1. ## please walk me through this code

Can somebody please walk me through this problem and show me how you get an output of:
[0]
[14]
[28]

I've been looking at it for the past 30 minutes and I still can't figure out how this code is supposed to work? Thanks in advance!

Code:
```What is the output of the following program?
--------------------------------------------------------
#include <stdio.h>

int main()
{
int x[20];
int count1, count2;

for( count1 = 0; count1 < 20; count1++ )
{
x[count1] = count1 * 2;
}

for( count2 = 0; count2 < 20; count2 += 7 )
{
printf( "%d\n", x[count2] );
}
return 0;
}```

2. What's the problem with it?

count1 is being increased by one each loop, and count two is being increased by seven. the zeroth element of x is 2*0=0. The seventh is 2*7=14 and the 14th is 2*14=28. The next iteration for the second loop gives a value of 21 for count2 which is greater than 20 so the loop terminates and the program completes.

3. The first loop puts all of the even numbers:
Code:
`0, 2, 4, 6, 8, 10, 12, 14, 16, 18, 20, 22, 24, 26, 28, 30, 32, 34, 36, 38`
into the array. The second loop prints every 7th number after 0, so it prints the red ones before count2 is bigger than 20:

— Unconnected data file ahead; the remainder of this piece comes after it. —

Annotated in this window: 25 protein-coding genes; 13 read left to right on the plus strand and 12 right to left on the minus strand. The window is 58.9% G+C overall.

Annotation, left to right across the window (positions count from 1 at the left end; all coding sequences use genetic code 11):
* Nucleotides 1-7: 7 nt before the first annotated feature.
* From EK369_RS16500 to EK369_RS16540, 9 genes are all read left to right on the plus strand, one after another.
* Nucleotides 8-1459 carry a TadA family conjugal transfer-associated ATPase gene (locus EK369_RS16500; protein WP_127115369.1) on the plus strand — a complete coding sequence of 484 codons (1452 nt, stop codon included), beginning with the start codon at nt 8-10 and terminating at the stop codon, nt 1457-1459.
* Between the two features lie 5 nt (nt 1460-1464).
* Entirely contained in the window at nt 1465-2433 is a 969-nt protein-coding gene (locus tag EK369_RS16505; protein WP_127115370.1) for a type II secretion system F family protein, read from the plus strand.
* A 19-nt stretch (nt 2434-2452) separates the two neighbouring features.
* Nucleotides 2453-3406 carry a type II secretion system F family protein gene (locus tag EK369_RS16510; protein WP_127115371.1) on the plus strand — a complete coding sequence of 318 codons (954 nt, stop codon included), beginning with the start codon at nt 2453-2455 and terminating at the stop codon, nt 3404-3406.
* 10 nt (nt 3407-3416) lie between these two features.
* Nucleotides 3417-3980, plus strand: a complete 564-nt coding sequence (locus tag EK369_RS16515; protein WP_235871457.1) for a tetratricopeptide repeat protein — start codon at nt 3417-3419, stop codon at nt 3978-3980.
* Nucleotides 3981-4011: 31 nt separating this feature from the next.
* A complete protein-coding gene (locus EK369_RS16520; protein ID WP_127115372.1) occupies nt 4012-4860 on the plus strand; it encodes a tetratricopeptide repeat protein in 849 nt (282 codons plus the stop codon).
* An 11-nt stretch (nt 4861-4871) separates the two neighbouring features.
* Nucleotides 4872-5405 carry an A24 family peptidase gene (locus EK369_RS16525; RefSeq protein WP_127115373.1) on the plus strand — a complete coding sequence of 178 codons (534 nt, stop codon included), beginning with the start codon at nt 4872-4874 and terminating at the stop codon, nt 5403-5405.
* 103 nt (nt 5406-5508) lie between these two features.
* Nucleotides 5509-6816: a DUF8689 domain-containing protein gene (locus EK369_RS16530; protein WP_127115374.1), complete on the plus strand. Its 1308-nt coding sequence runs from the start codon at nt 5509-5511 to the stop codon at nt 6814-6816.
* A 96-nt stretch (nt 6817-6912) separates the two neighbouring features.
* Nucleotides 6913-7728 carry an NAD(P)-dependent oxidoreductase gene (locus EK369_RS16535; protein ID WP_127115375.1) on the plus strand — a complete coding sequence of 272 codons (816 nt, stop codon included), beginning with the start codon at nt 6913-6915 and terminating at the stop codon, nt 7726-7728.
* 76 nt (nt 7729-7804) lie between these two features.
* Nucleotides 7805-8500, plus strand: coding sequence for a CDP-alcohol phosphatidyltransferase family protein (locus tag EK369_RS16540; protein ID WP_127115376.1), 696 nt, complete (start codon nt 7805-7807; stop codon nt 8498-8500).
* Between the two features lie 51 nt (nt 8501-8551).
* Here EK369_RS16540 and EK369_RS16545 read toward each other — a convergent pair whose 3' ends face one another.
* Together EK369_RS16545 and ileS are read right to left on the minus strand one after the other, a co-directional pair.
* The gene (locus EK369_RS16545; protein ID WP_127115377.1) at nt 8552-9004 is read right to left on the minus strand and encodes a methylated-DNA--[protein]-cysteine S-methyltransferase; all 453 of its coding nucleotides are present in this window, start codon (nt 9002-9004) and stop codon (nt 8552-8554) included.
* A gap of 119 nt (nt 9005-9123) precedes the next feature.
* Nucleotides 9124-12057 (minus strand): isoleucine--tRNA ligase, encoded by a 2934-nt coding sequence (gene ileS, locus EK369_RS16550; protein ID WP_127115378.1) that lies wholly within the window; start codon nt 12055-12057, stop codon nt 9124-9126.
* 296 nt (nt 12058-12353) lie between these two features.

Code:
`0, 2, 4, 6, 8, 10, 12, 14, 16, 18, 20, 22, 24, 26, 28, 30, 32, 34, 36, 38`

4. Oh I see, I was confused as to what the relationship between count1 and count2 was. So for this code, the first part sets freq[1]-freq[4] equal to zero? Then I'm not sure what the second part is supposed to do. The output should be (3 1 2 0 1)

main()
{
int i;
int freq[5];
int a[] = {0,1,4,0,2,2,0};

for(i=0;i<5;i++) {
freq[i]=0;
}

for(i=0;i<7;i++) {
freq[a[i]]++;
}

for(i=0;i<5;i++) {
printf("&#37;d ",freq[i]);
}
printf("\n");
}

5. > the first part sets freq[1]-freq[4] equal to zero?
No, both count variables are assigned zero so that we can count indices.
Something in pseudocode might be more legible:
Code:
```Let A[] be an array of 20 items

count = 0
for each item in A[]:
A[item] = count * 2
count++

for each seventh item in A[]:
print A[item]```
Does it make sense now?

6. I forgot to put the second code in my last post sorry! But yeah that makes perfect sense, do you mine writing me a psuedo code for that second code? If you don't mind of course

7. Basically
Code:
```Let A[] be an array of some number of items
Let B[] be an array of 5 items

for each item in B[]:
B[item] = 0

for each item in A[]:
save = A[item]
access B[save] then increment B[save]

for each item in B[]:
print B[item]```
Skipping the pseudocode step is reserved for expert programmers.

8. I'm being picky here but your pseudocode is misleading. In fact, the for each operation is used incorrectly:

If you were to write "for each item in B[]", then item already refers to the value, not to the index. You can output all the values of an array like this:

Code:
```for each item in B[]
print item```
The correct way of writing is to say:
Code:
```Let A[] be an array of some number of items
Let B[] be an array of 5 items

for each index in 0 to length(B[]) -1:
B[index] = 0

for each item in A[]:
B[item] = B[item] + 1

for each item in B[]:
print item```
I know it's not "that" important to write correct pseudocode, but your construction of for each is against every syntax of every language implementing the foreach sugar.

9. I know that Koni. Thanks for the concern anyways.